Health Care & the Election: Opportunities for Thought Leadership

As the election draws very near, one of the greatest questions on the minds of most is the future of health care reform, which Congress passed a little over two years ago.

Since its passage, the bill, known as the Affordable Care Act, has been implemented in phases, with the bulk of reform set to roll out in 2014, when states are slated to begin offering health insurance through fully operational exchanges.

If President Barack Obama is re-elected, health care reform will continue to unfold exactly as the legislation dictates.  But what happens if Governor Romney wins the election?

While everyone agrees that the system is broken – and that something must be done to reign in health care costs, how to do this remains the million dollar – or more aptly, trillion dollar – question.

As a Republican, Governor Romney supports the idea of giving states greater authority over health care reform as opposed to mandating reform from Washington. He believes that the states, as “laboratories of democracy,” should be able to fashion their own program for the specific needs of their distinct citizens.” To that end, he would encourage states to opt out of the law and to seek its repeal; no small feat, considering he would need the support of both houses of Congress (including a Democratic-controlled Senate) to do so.

In addition to supporting greater state autonomy over heath care, Governor Romney supports solutions that allow the free market to drive down health care costs and to improve quality; increasing competition among providers through performance ratings and cost transparency that would allow consumers to “comparison shop” for procedures, as well as driving reform through alternative payment models that reward physicians for delivering “health,” as opposed to a multitude of services. He would cap non-economic damages in medical malpractice lawsuits and empower individuals and small businesses to form insurance purchasing pools.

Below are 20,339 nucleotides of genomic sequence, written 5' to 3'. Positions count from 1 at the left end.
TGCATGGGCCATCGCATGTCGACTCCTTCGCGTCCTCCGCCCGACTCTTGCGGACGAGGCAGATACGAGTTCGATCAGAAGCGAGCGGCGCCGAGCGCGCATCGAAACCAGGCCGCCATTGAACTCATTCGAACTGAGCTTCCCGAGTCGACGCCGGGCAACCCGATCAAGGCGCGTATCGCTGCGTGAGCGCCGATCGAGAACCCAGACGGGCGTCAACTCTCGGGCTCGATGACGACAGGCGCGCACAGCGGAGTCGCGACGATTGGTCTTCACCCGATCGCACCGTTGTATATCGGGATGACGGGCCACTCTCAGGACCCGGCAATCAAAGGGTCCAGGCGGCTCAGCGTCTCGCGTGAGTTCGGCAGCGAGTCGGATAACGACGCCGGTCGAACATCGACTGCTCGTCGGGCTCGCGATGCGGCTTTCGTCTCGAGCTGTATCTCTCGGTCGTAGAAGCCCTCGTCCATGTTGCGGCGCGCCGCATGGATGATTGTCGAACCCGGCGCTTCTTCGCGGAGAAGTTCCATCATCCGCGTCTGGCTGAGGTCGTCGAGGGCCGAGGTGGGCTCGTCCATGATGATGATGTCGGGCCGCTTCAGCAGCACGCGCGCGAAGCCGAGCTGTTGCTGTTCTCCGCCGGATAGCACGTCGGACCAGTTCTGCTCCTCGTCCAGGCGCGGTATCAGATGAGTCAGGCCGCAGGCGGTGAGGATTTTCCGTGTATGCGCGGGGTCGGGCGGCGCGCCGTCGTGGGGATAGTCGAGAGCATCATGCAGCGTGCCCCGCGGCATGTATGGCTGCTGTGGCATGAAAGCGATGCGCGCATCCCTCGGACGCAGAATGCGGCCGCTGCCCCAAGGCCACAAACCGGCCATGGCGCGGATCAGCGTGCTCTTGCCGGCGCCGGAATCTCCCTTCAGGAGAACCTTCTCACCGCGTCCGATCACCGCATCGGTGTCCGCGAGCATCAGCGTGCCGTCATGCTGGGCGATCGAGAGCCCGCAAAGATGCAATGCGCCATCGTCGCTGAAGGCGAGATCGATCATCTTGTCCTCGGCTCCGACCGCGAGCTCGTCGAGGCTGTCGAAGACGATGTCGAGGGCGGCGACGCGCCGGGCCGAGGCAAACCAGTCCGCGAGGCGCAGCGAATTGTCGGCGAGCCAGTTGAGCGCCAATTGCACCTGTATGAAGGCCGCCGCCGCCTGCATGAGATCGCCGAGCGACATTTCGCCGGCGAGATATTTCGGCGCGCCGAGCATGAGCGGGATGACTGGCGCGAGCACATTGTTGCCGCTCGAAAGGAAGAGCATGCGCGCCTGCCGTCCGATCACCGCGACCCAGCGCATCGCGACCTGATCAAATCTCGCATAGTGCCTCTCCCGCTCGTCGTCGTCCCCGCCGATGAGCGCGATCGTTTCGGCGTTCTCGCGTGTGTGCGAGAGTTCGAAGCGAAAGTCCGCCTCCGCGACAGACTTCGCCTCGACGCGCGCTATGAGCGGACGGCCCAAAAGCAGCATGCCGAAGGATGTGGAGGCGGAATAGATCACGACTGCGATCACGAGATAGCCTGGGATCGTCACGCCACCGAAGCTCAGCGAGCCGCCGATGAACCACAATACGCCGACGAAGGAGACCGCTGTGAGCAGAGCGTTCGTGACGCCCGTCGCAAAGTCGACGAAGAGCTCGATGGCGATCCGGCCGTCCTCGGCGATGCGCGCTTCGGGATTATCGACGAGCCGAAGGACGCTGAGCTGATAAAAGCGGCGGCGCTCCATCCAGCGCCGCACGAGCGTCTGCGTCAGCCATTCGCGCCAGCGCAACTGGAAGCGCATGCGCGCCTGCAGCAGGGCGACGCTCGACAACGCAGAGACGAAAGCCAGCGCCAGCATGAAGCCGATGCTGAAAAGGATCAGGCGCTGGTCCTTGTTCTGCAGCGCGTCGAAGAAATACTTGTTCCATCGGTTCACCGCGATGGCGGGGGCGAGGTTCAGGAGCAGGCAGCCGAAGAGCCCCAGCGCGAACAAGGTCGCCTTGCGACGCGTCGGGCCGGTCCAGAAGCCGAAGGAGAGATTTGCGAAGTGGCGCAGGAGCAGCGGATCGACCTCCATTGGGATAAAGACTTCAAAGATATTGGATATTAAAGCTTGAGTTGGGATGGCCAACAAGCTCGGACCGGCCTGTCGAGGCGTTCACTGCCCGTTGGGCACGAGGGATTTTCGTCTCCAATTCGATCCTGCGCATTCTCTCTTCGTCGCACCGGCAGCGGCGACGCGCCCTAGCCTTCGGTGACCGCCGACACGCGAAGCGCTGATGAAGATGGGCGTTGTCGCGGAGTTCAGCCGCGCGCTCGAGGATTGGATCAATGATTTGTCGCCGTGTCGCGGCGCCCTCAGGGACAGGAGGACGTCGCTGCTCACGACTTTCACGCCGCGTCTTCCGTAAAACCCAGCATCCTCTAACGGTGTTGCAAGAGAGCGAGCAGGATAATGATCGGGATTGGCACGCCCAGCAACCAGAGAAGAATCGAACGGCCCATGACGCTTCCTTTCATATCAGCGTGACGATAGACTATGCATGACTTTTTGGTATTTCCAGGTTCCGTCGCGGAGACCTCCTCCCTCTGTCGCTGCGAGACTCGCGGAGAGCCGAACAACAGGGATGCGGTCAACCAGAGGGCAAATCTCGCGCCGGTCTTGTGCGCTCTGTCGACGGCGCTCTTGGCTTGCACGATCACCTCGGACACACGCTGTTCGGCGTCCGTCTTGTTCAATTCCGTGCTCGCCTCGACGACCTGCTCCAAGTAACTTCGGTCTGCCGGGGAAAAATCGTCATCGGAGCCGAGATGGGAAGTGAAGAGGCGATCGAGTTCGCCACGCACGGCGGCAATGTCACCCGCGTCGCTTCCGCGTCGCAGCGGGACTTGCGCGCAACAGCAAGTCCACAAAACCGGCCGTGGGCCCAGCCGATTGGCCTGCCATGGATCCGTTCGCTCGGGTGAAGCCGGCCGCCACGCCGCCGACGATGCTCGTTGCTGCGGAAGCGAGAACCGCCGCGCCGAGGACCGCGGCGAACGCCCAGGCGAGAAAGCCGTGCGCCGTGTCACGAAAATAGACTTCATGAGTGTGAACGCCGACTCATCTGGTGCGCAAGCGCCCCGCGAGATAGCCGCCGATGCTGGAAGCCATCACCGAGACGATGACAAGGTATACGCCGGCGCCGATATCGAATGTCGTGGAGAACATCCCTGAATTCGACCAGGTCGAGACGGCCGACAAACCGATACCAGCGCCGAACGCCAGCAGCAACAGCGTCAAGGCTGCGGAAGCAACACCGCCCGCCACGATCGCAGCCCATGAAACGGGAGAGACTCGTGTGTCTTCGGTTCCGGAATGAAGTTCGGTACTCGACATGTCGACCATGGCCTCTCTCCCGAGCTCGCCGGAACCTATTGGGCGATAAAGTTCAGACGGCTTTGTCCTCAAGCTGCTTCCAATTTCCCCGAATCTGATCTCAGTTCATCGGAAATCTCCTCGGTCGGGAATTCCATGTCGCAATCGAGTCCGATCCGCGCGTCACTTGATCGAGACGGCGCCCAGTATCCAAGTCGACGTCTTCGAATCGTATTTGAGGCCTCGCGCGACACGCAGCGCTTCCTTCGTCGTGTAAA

While Governor Romney supports repeal of the current law, its provisions remain one of the President’s key talking points on the campaign trail, where he emphasizes the expansion of coverage to nearly all Americans, a marked expansion of the federal Medicaid program, the creation of health insurance exchanges and an array of consumer protections that include bans on excluding from coverage those with pre-existing conditions.

Like the private sector, President Obama supports proposals to increase transparency related to health care costs and quality.  However, at the same time, he favors greater industry regulation, setting limits on insurance premiums regardless of the costs of care, and reducing federal reimbursements for hospitals that face high readmission rates and low patient satisfaction scores.

Despite the uncertainty that this election brings, one thing is for sure: health care will remain a central issue regardless of whether we continue on our current path, or go back to the drawing board in search of different solutions. Determining how to contribute to this ongoing dialogue will be a key element of thought leadership in the coming years, and not just for those in the health care sector.  How are businesses managing their health care costs?  Are they incentivizing their employees to manage costs in a unique way?  Do they have insight into the cost burden of other employers?  If they are in the health care sector, are they initiating pilot programs that might shed new light on the problem?  Are they working with others in the sector to identify innovative solutions?

Answering these questions with evidence based approaches that improve health care while holding the lines on costs offers a chance to shape what the future of health care benefits and services will look like for employer-sponsored, individual and government-supported health coverage programs.

This post was co-authored by Katie Conover, SVP, Public & Corporate Affairs, and Joe Wagner, VP/GM, Public & Corporate Affairs.